(CN) - Though the Brady Campaign sued New Jersey for not complying with its own gun law, a report by the state attorney general has prompted the group to drop those claims.
At issue was New Jersey's childproof handgun law, codified as N.J.S. 2C:58-2.3 in December 2002 by then-Gov. Jim McGreevy. The law sought to foster development of "personalized handguns," weapons designed to automatically limit operational use so that they may be fired only by an authorized or recognized user.
The law states that "technology limiting the handgun's operational use may include, but not be limited to: radio frequency tagging, touch memory, remote control, fingerprint, magnetic encoding and other automatic user identification systems utilizing biometric, mechanical or electronic systems."
Though the law also called for biannual reports by the state attorney general about any available guns that fit these criteria, the Brady Center claimed that such reports ended in 2003.
The Brady Center's Mercer County, N.J., chapter sued the state in May 2014, seeking a court order for the acting attorney general to comply with reporting requirements of the smart gun law. The attorney general moved the case the case to the Appellate Division and issued the sought-after report in late November.
Aside from noting that "personalized handguns are not available for retail sales purposes within the meaning of those terms as set forth in the law," the report itself contained little substantial news on the "smart gun" technology.
It notes that the only gun available for sale with any type of smart-gun technology in the state is the Armatix iP1 handgun. The report explains that this gun "incorporates in its design technology that automatically limits the weapon's operational use" by having "a radio frequency identification (RFID) chip inside a wristwatch that enables the functioning of the iP1 pistol."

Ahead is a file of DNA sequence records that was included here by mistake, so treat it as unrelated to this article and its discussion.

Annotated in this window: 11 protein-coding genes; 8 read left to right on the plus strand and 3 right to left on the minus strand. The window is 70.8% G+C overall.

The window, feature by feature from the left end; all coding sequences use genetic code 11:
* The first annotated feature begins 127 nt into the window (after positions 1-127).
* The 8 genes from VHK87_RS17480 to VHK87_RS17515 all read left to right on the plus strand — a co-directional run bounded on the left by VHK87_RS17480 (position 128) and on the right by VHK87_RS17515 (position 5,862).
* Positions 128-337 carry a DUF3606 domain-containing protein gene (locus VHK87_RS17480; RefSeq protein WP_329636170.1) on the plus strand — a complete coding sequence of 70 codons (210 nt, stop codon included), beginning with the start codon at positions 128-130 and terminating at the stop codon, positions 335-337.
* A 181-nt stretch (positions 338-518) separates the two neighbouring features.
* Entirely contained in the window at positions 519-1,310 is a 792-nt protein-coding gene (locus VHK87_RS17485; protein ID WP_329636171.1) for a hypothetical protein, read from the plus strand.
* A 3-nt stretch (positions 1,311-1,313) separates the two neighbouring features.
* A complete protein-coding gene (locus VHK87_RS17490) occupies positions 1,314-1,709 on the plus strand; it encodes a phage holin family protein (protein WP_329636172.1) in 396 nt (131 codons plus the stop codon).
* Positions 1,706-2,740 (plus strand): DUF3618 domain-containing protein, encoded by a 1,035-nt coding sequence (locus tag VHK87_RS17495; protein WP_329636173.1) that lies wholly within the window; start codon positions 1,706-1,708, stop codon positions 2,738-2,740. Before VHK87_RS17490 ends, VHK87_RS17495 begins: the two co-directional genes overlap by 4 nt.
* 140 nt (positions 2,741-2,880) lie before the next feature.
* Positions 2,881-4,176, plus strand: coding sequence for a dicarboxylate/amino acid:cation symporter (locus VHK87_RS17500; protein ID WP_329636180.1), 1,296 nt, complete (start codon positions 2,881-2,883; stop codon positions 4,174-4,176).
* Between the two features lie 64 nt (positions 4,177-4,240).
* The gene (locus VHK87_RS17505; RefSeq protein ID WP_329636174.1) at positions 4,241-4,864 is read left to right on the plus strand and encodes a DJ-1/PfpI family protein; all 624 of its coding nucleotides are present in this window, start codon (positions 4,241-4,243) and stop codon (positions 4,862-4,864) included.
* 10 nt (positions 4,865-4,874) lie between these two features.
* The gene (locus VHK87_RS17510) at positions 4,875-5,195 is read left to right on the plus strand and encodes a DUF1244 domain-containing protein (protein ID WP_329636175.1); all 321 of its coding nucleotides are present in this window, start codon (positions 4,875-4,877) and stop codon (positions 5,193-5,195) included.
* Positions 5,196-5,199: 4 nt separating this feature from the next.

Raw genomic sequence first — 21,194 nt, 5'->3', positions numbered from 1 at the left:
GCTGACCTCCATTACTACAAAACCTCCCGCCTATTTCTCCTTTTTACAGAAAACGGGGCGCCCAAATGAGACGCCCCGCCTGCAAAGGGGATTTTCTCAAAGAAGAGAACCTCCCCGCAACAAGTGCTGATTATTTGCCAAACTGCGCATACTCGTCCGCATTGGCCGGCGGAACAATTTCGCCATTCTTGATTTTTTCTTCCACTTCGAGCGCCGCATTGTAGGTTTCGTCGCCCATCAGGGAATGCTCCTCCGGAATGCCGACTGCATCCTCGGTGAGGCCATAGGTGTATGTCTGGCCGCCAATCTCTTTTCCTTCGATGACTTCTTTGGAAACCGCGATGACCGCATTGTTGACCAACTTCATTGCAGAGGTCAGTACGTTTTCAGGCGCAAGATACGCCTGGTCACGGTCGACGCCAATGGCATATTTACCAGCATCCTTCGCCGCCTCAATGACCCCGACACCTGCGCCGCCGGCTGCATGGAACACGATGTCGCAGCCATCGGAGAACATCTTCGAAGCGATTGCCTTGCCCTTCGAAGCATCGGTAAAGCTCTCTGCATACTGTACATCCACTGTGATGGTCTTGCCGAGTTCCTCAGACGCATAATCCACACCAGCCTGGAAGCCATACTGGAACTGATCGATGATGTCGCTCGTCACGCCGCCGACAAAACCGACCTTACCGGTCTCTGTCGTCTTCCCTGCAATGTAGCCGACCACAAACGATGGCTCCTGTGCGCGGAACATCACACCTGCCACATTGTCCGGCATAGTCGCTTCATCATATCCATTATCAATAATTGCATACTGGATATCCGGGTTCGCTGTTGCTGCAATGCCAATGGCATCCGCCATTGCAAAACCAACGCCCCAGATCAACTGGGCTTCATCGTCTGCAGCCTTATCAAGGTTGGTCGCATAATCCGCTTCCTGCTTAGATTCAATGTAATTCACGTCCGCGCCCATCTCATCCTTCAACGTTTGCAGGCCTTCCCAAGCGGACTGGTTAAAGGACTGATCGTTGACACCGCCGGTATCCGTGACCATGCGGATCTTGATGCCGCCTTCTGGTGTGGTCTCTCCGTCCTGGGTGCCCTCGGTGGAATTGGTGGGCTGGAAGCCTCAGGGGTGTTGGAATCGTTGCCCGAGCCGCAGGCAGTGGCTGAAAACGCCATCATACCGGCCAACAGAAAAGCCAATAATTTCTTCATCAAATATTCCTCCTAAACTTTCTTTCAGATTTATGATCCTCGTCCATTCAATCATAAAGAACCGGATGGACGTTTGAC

New Jersey cannot include this gun under the law, however, because "as long as the pistol is situated within 10 inches of the enabling wristwatch, it may be fired by anyone - the authorized user or any other person who is able to pull the trigger," the attorney general wrote (emphasis in original).
The Brady Center was nevertheless pleased with the progress. "While it is unfortunate that it took a lawsuit to force New Jersey officials to obey its own law, we are happy that as a result of our case the state has finally begun to implement this important, hard-fought public safety measure, which will lead to safer guns and fewer gun deaths and injuries," Brady Center director Jonathan Lowy said in a statement.
The group's attorney, Gregory Little of White & Case, echoed these remarks.
"We are pleased that the attorney general recognizes his legal responsibility to issue a report on the status of personalized handguns in the marketplace and we look forward to the Attorney General delivering timely reports in the future as well," Little said in a statement.
New Jersey's attorney general has until May 2015 to deliver the next report about smart guns.
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